Who should succeed Mario Draghi as president of the European Central Bank? That is the most important decision European governments will take this year. It is more important even than how they deal with an idiotic UK. It is more important than dealing with Donald Trump. It is more important than who will be presidents of the commission or council. The next president of the ECB might determine whether there is a eurozone, perhaps an EU, at the end of the term in 2027. Mr Draghi’s period has been that important. His successor’s might be equally so.
In October 2011, I wrote an open letter to Mr Draghi. I argued the ECB must be a lender of last resort in markets for public debt, thereby also stabilising the banks. I concluded that the “eurozone risks a tidal wave of fiscal and banking crises. The European Financial Stability Facility cannot stop this. Only the ECB can. As the sole eurozone-wide institution, it has the responsibility. It also has the power. I am sorry, Mario. But you face a choice between pleasing the monetary hawks and saving the eurozone. Choose the latter. Explain why you are making the choice. And remember: fortune favours the bold.”
Mr Draghi did the right things, above all with his celebrated remark in July 2012 that “within our mandate, the ECB is ready to do whatever it takes to preserve the euro”.
In August 2012, the ECB announced its Outright Monetary Transactions programme, to buy the bonds of distressed governments who agreed suitable programmes. Then, in January 2015, the ECB followed other central banks, by starting quantitative easing.
By reasonable standards, inflation has failed to reach the ECB objective of “below, but close to 2 per cent”. But in other respects, the ECB’s actions were a success. The death spiral of soaring bond yields and enfeebled banks halted. The eurozone economy troughed in 2013 and then largely tracked that of the US, as yields normalised and confidence dripped back.
The recovery of the eurozone from its crisis, perhaps even its survival, owes more to the ECB than any other institution. This is not to deny the role of governments in setting up new institutions and, when push came to shove, backing the ECB. But this was the one eurozone-wide institution with the needed firepower. This will remain true in the future, given the enduring fragility of a eurozone characterised by national — rather than area-wide — politics, weak banks, inadequate fiscal backstops, and persistently divergent economies.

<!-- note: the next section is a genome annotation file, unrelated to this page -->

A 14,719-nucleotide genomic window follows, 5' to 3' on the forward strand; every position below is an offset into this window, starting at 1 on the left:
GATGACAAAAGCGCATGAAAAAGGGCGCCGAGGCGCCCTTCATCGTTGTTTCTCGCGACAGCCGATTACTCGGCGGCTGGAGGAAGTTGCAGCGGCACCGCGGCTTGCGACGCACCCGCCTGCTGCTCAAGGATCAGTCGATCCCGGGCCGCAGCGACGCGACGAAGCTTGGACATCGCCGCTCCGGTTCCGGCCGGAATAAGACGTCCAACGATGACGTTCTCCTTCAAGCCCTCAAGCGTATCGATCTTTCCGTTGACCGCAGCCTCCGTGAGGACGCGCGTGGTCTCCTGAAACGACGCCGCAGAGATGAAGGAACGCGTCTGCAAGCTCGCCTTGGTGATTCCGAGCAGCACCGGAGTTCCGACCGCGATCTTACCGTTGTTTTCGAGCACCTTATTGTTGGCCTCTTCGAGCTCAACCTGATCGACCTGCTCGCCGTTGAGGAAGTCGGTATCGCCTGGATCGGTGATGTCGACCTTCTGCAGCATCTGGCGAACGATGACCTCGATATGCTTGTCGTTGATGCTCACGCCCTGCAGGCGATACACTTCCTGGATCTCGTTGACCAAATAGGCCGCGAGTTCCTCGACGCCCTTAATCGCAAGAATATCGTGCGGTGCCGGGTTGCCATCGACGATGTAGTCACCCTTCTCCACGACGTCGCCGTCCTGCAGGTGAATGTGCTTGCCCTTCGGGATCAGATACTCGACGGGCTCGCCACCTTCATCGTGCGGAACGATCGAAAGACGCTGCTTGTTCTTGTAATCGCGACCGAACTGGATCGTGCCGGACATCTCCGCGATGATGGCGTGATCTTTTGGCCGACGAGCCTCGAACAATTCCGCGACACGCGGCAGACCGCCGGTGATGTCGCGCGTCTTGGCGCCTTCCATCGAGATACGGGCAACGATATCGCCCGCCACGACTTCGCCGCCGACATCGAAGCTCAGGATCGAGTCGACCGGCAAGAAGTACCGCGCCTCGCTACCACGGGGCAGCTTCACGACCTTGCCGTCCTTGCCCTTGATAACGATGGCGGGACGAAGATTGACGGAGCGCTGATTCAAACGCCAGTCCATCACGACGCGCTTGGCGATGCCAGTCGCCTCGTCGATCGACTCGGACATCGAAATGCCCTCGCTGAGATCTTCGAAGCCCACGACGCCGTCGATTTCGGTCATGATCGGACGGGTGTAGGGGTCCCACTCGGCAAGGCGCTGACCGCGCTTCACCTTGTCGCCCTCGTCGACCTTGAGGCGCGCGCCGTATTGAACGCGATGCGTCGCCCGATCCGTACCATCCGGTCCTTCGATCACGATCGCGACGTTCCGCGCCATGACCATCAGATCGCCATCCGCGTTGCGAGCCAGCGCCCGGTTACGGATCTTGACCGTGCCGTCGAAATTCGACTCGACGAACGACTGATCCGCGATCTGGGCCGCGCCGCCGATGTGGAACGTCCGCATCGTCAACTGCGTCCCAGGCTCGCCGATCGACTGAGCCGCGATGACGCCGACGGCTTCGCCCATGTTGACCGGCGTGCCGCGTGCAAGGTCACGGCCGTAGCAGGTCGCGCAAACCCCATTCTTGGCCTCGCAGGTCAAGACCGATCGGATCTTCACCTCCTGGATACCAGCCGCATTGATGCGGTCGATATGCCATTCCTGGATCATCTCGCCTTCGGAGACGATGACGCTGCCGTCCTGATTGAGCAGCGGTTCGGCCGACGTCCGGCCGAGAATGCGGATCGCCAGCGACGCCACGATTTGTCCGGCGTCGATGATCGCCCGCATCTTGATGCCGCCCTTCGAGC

Mr Draghi has transformed the ECB from a descendant of the old Bundesbank into a modern central bank, and from a central bank thinking for a small open economy to one appropriate to a diverse and continental-scale economy. The crucial question then is whether his successor will possess the intellect, flexibility and courage needed to respond to whatever happens. Some of what might happen could indeed be perilous: the world is highly unstable; eurozone inflation is very low; and monetary policy is close to its normal limits. Even today’s slowdown demands action. A worse slowdown might demand heroic action. The next president might have to pull new rabbits out of the hat.
It is doubtful whether any of the candidates meet these high standards. The riskiest by far would be Jens Weidmann, Bundesbank president. Mr Weidmann has opposed many of Mr Draghi’s innovations, including resort to QE. He even testified against OMT before the German constitutional court. The ECB council might be able to force him to do the right thing, in a crisis. But that would be a mad way to run the central bank.
Yet there is an alternative possibility. The one thing that could reconcile Germans to how the ECB must behave is recognition of that reality by a German president. He would have to tell his compatriots some home truths. Most obviously, that inflation has been lower under the ECB than under the Bundesbank. Then he would have to point out that a world of low inflation and generally very low interest rates is not one in which their savings have much economic value.
Finally, such a German president should add that the German private sector has a surplus of savings over investment comparable in scale to that of Japan. It is possible for Germany to have full employment and a budget surplus because Germany has been running a huge current account surplus. That would have been far more difficult if Germany had not been inside the eurozone: a floating Deutsche Mark would surely have appreciated hugely, Germany would now be in deflation, much more of its export-oriented production would have moved out and its monetary policy might be like Japan’s.
In brief, Germany has been a huge economic beneficiary of the euro. A Mr Weidmann who had said that again and again, and had also strongly backed the actions taken by the ECB, could have made a big difference to eurozone politics. Unfortunately, such a Mr Weidmann has not been in evidence. Instead, he has represented and so validated the sceptical German view. If that is what he would do as president, it would be a disaster. If he took the broader view, it would be a blessing. This, and not his nationality, is the issue. There can be no objection to a German president. On the contrary, a realistic and reasonable German president would be a great boon.
So which would Mr Weidmann be? Only he knows. Above all, this decision must not be the product of horse-trading among governments. The question is whether the next president can and will do the job as Mr Draghi defined it. Everything else is noise.